If you watch two hours of TV every day, that’s 54,750 hours of your life spent on the couch. And how many of those episodes were reruns?
If you write one page of a novel a day, five days a week, you’ll have written 65 books of about 300 pages each before you die. Of Mice and Men is only 112 pages.
If you practice guitar 30 minutes a day, five days a week, you’ll practice 130 hours a year. If you believe what Malcolm Gladwell writes in Outliers: The Story of Success, you’ll gain the requisite 10,000 hours of experience required to become a phenom in 77 years. If you up that to 1 hour a day, six days a week, you’ll be phenomenal in 32 years.
Think about that as you go about your week. Stop thinking about your life in terms of what you did this week, and instead, imagine if each thing you did on any given Monday, Tuesday, Wednesday, Thursday or Friday were multiplied across your entire lifetime. What if your body was like a player piano, and the next week of your life would be the week that would get recorded and replayed automatically for the rest of your existence? When they tally up all the time you spent in your life doing everyday things, what will the sum of your loop be?
With that in mind, I’d like to issue you a challenge: Take a look at your week and change one thing about it. Just one thing, that’s all. Whether it’s the eradication of a bad habit or the cultivation of a good habit, I want you to give it a try. I think you’ll find it surprisingly challenging and rewarding.
Let me explain further.
Part II: Breaking the Habit Loop
If your year is made out of week-long loops, then what are your weeks made out of? As it turns out, more loops. These loops can span over an entire day, or they can be as short as a five minute routine. But the majority of what we do throughout the day is, on some scale, a habitual routine. This isn’t necessarily a bad thing. We humans are hardwired to develop habits. They allow us to perform certain everyday tasks, such as driving, brushing our teeth and breathing without thinking about what we are doing.
At the lowest level, habits allow us to literally walk and chew gum. Imagine trying to concentrate on a lecture or read a book if you had to constantly will yourself to inhale and exhale at a steady rate. But on a broader scale, habits allow us to get up, go to work, do our chores and meet our worldly obligations without reinventing the wheel each time. Of course, there are some people who carefully weigh the pros and cons of getting out of bed each morning. There are people who have to expend a vast amount of mental and emotional energy just to do basic things like wash their hair, leave the house and see people face-to-face. We usually call them depressed people.
What I’m trying to say is that it’s normal and healthy to have habitual routines. Habits make life livable, rather than an endless string of tough decisions. But habits are a double-edged sword. Habits, as you know, can be good, neutral or bad. Sometimes it depends on how well the habits are moderated. But the thing that most habits have in common is that we don’t form them consciously. They grow on us like mildew on leftover rice.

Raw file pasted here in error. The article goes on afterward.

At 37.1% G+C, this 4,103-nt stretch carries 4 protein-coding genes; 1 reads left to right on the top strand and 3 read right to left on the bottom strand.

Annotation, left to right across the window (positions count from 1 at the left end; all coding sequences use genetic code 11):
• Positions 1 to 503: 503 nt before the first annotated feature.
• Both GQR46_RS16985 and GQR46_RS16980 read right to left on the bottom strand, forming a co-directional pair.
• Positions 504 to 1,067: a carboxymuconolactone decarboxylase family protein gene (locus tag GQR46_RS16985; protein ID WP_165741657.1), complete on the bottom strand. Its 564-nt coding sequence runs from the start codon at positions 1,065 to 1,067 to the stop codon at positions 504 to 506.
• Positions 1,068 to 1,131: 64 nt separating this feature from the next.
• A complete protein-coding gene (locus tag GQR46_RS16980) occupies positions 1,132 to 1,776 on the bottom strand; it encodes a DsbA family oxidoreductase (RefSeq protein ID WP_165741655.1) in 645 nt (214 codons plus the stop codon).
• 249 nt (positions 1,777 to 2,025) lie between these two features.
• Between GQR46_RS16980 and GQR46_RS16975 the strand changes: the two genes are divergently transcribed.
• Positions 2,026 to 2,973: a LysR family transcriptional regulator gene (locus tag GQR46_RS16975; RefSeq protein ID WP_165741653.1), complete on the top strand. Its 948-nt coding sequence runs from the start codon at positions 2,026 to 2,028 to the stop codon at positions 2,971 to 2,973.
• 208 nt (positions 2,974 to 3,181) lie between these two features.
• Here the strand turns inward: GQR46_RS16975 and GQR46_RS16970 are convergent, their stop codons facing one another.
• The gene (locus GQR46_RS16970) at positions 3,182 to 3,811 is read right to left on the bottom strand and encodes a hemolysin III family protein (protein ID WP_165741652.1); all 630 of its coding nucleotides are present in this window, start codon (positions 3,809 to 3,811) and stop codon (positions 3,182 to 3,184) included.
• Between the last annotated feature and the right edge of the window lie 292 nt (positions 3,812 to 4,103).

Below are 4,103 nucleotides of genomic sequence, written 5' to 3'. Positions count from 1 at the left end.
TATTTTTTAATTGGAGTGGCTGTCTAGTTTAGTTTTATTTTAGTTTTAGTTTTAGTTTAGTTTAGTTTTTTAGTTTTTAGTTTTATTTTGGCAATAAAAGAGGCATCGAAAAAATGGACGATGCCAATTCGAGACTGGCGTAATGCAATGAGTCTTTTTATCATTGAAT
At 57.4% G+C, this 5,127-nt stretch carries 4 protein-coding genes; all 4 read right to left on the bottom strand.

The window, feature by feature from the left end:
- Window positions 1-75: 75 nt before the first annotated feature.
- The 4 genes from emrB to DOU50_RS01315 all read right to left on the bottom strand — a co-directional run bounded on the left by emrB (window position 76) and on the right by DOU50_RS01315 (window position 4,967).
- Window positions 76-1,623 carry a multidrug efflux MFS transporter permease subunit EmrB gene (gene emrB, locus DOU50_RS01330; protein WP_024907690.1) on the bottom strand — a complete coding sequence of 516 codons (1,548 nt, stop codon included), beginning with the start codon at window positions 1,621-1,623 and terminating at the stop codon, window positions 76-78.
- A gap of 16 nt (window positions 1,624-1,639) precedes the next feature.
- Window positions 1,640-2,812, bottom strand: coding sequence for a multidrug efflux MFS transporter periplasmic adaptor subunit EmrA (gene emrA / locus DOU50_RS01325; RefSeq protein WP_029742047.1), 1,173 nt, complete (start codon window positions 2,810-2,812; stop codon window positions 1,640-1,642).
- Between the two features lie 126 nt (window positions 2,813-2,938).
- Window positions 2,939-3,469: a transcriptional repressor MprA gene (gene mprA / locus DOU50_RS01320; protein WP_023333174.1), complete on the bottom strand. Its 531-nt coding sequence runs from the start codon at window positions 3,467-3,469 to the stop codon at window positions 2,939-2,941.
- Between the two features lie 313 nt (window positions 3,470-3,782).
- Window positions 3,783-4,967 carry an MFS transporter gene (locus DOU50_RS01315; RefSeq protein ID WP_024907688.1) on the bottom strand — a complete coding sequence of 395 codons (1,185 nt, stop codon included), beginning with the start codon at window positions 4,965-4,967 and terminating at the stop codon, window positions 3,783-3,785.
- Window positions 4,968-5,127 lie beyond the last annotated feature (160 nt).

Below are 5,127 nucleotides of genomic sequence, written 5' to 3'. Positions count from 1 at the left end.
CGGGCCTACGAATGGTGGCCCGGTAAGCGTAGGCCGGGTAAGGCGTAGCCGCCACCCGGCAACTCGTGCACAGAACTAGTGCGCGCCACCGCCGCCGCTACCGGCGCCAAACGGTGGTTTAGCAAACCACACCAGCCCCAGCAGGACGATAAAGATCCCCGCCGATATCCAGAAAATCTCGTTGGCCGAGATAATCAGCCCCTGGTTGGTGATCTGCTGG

How Habits Form
As author Charles Duhigg explains in his book The Power of Habit: Why We Do What We Do In Life and Business, habits are self-reinforcing loops that consist of a three-part psychological process: (1) the trigger (2) the routine behavior and (3) the reward. Essentially, your brain learns to associate a certain reward with a routine behavior.
In order to recreate that reward—say, a shot of endorphins, a sugary boost or momentary relief from a stressor—your brain will trigger that routine behavior in certain situations. At first, the behavior might be something conscious or coincidental. You make up your mind to do something and you do it. But once your brain picks up on the reward that results from the behavior, a funny thing happens. The impetus to start the routine behavior moves away from the decision-making part of your brain—the prefrontal cortex—and instead starts coming from your basal ganglia, the part of your brain that’s involved with emotion, memory and pattern recognition.
As the habit starts getting more deeply ingrained in your basal ganglia—the pattern recognizing, memory and feeling part of the brain—the prefrontal cortex’s role becomes smaller and smaller.
It’s sort of like your brain is a hybrid engine. When the electric motor is cruising along, the combustion engine can shut off, saving you gas. And, as explained above, that’s the benefit of habits. They let us save our brainpower for the big decisions, rather than agonizing over which shoe to put on first or when to cut the wheel when parallel parking.
Things start to go awry, though, when you want to change your habits. Habits are notoriously hard to break, even when you can think of a thousand logical reasons to do so. That’s because the decision is no longer up to the part of your brain that draws on logic and reason to spur action. Before you’ve even started trying to motivate yourself to do something different, your basal ganglia has already made up your mind.